Determining clinically important differences in health-related quality of life in older patients with cancer undergoing chemotherapy or surgery.

Affiliation

Laboratory of Experimental Oncology (LEO), Department of Oncology, KU Leuven, Leuven, Belgium. [Email]

Abstract

OBJECTIVE : Using the EORTC Global Health Status (GHS) scale, we aimed to determine minimal clinically important differences (MCID) in health-related quality of life (HRQOL) changes for older cancer patients with a geriatric risk profile, as defined by the geriatric 8 (G8) health screening tool, undergoing treatment. Simultaneously, we assessed baseline patient characteristics prognostic for HRQOL changes.
METHODS : Our analysis included 1424 (G8 ≤ 14) older patients with cancer scheduled to receive chemotherapy (n = 683) or surgery (n = 741). Anchor-based methods, linking the GHS score to clinical indicators, were used to determine MCID between baseline and follow-up at 3 months. A threshold of 0.2 standard deviation (SD) was used to exclude MCID estimates too small for interpretation. Logistic regressions analysed baseline patient characteristics prognostic for HRQOL changes.
RESULTS : The 15-item Geriatric Depression Scale (GDS15), Visual Analogue Scale (VAS) for Fatigue and ECOG Performance Status (PS) were selected as clinical anchors. In the surgery group, MCID estimates for improvement and deterioration were ECOG PS (5*, 11*), GDS15 (5*, 2) and VAS Fatigue (3, 9*). In the chemotherapy group, MCID estimates for improvement and deterioration were ECOG PS (8*, 7*), GDS15 (5, 4) and VAS Fatigue (5, 5*). Estimates with * were > 0.2 SD threshold. Patients experiencing pain or malnutrition (surgery group) or fatigue (chemotherapy group) at baseline showed a significantly stable or improved HRQOL (p < 0.05) after their treatment.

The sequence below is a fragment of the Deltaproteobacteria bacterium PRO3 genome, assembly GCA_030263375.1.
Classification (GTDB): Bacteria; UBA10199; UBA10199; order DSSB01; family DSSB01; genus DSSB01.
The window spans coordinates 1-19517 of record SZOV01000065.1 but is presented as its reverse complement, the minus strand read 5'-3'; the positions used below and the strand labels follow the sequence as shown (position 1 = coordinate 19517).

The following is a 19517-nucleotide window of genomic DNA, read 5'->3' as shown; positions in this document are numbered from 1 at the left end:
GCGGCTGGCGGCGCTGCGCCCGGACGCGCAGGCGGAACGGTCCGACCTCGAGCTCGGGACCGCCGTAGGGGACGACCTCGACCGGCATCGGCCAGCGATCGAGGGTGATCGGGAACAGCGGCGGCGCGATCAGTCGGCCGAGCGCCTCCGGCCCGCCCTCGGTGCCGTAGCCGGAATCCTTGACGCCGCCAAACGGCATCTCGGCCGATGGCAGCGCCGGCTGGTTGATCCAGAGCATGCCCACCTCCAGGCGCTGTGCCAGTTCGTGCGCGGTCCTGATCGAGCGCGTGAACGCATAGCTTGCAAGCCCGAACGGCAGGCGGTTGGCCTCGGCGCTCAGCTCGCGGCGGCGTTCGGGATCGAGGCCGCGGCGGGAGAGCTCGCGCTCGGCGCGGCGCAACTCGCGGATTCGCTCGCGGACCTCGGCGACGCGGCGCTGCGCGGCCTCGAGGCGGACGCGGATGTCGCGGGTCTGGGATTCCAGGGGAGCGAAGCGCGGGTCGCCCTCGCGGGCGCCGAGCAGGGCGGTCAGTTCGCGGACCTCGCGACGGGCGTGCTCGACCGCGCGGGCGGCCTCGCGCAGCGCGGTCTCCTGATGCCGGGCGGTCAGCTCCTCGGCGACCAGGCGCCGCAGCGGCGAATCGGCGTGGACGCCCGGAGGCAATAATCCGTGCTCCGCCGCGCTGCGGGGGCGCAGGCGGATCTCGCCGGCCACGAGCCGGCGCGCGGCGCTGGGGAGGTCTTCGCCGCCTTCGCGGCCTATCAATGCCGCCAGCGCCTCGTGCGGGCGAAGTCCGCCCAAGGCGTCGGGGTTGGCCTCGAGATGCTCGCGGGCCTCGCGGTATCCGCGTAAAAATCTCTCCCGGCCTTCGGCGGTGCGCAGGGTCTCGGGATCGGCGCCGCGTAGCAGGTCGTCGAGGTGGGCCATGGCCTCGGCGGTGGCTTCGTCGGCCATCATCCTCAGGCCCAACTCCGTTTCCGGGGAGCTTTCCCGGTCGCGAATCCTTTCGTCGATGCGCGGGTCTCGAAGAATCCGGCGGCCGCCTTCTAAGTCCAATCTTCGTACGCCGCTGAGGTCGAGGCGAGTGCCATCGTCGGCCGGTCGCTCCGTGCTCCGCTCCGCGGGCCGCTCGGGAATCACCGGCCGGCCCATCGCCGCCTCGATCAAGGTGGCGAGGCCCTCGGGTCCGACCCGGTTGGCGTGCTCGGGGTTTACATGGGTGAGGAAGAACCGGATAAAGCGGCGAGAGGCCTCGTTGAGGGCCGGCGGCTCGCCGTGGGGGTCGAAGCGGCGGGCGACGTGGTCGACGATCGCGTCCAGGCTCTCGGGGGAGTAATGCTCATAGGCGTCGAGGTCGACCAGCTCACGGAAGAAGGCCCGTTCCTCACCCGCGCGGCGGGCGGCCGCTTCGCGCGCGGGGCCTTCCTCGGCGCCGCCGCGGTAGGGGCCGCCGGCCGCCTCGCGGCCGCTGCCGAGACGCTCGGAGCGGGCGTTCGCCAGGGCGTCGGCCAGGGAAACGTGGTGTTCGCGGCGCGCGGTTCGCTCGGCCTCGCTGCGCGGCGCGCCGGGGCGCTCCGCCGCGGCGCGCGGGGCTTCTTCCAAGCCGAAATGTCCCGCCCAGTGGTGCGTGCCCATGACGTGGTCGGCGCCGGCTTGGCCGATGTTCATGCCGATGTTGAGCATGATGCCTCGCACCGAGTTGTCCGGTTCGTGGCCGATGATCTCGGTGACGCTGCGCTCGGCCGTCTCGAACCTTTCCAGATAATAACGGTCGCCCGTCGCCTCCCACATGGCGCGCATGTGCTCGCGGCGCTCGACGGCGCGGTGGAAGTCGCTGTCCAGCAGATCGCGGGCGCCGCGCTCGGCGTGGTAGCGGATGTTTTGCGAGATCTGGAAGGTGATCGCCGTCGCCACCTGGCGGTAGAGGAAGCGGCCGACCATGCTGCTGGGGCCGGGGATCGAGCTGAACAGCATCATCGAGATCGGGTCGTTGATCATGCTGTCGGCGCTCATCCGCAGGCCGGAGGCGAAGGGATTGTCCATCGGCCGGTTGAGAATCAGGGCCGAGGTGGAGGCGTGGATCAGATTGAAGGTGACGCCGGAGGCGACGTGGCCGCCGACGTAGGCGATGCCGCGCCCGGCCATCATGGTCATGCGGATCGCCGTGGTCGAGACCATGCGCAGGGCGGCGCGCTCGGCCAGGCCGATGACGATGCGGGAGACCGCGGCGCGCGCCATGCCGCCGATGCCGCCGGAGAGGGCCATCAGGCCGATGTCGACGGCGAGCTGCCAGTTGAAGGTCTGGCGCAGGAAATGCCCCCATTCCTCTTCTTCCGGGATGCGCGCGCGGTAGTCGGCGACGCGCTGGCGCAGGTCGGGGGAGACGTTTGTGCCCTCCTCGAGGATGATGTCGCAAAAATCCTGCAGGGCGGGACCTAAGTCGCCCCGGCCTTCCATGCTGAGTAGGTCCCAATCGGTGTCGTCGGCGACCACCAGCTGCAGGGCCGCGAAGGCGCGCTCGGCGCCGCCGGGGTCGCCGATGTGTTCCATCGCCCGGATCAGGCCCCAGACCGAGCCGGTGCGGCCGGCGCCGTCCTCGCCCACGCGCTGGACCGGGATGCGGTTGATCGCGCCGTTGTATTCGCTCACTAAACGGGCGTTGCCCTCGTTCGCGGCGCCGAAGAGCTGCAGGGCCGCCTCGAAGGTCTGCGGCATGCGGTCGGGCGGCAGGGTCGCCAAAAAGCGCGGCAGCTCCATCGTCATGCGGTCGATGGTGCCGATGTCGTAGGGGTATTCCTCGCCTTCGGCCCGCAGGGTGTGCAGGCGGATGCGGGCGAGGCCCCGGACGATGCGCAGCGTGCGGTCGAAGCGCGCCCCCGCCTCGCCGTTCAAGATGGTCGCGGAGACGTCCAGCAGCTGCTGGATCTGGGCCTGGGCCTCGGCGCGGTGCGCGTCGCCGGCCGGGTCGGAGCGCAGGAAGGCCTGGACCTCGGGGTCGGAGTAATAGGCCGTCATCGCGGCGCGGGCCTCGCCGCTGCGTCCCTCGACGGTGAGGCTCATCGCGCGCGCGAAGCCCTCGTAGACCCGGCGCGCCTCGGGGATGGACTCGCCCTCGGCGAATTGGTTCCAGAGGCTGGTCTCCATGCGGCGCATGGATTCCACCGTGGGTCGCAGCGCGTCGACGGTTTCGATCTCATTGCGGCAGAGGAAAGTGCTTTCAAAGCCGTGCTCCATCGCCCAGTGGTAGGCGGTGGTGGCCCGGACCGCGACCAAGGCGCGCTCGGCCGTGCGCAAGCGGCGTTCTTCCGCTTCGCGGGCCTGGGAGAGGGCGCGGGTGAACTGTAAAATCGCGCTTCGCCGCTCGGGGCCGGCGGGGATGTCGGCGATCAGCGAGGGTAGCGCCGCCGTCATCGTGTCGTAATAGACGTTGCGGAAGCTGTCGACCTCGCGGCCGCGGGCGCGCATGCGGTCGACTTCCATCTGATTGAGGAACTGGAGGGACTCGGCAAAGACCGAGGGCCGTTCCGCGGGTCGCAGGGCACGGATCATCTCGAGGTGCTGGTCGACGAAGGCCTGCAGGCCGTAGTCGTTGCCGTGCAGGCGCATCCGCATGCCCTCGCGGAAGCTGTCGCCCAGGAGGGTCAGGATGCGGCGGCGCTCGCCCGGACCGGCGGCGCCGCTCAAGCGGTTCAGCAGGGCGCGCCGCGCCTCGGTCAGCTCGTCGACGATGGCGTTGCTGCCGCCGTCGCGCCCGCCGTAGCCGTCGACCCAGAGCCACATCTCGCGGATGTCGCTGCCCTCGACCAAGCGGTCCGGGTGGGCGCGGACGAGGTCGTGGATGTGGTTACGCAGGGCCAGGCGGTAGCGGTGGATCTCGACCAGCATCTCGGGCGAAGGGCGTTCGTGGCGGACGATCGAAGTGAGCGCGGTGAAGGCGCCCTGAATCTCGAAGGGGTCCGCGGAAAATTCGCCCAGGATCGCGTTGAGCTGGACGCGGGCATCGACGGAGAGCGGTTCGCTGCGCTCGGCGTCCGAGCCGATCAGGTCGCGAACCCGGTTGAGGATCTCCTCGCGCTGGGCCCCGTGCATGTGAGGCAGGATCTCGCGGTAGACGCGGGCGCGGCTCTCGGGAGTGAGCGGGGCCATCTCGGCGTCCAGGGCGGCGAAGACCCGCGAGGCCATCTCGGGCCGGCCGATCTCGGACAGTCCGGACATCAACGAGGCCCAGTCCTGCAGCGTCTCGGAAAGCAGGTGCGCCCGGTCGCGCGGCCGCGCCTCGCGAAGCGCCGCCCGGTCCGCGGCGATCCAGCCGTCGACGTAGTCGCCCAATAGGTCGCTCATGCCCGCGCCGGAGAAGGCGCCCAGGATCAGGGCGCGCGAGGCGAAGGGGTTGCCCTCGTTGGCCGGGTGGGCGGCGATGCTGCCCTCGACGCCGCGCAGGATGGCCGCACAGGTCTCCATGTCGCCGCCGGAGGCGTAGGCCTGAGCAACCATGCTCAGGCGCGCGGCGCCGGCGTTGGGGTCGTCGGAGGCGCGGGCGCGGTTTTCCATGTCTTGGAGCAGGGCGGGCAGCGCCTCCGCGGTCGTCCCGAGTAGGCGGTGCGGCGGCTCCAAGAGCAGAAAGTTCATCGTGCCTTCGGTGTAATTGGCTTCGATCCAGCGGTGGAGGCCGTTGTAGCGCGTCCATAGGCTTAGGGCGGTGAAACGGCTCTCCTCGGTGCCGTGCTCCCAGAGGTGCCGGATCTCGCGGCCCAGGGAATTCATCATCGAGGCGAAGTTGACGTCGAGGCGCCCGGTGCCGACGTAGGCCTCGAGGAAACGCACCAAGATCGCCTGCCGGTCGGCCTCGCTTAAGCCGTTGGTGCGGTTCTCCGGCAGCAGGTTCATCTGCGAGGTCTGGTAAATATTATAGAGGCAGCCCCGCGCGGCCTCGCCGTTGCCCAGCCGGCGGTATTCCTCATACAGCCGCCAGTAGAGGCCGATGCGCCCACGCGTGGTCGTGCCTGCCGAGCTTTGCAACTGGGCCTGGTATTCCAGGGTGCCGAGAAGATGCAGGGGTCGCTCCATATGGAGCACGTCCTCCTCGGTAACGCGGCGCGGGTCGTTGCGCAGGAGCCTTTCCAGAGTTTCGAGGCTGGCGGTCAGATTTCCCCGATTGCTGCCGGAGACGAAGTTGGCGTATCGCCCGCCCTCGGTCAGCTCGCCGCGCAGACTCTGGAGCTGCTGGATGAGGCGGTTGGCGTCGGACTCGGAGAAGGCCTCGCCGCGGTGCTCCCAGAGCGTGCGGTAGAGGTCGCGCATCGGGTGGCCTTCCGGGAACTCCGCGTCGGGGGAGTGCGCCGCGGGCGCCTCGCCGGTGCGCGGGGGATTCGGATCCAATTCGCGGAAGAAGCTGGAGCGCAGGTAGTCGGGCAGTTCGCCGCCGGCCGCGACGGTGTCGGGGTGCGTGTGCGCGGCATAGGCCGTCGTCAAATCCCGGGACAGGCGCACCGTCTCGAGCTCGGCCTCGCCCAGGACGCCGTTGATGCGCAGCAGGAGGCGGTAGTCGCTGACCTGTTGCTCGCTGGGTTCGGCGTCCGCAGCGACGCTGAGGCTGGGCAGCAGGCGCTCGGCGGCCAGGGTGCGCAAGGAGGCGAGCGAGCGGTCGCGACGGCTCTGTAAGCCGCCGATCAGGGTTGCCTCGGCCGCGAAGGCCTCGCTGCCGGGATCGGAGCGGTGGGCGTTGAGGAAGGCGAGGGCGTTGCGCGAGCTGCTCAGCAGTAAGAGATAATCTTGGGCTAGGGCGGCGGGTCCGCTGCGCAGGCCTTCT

CONCLUSIONS : The reported MCID for improvement and deterioration depended on the anchor used and treatment received. The estimates can be used to evaluate significant changes in HRQOL and to determine sample sizes in clinical trials.

Keywords

Cancer,Elderly patients with cancer,Geriatric assessment,Minimal important differences,Quality of life,

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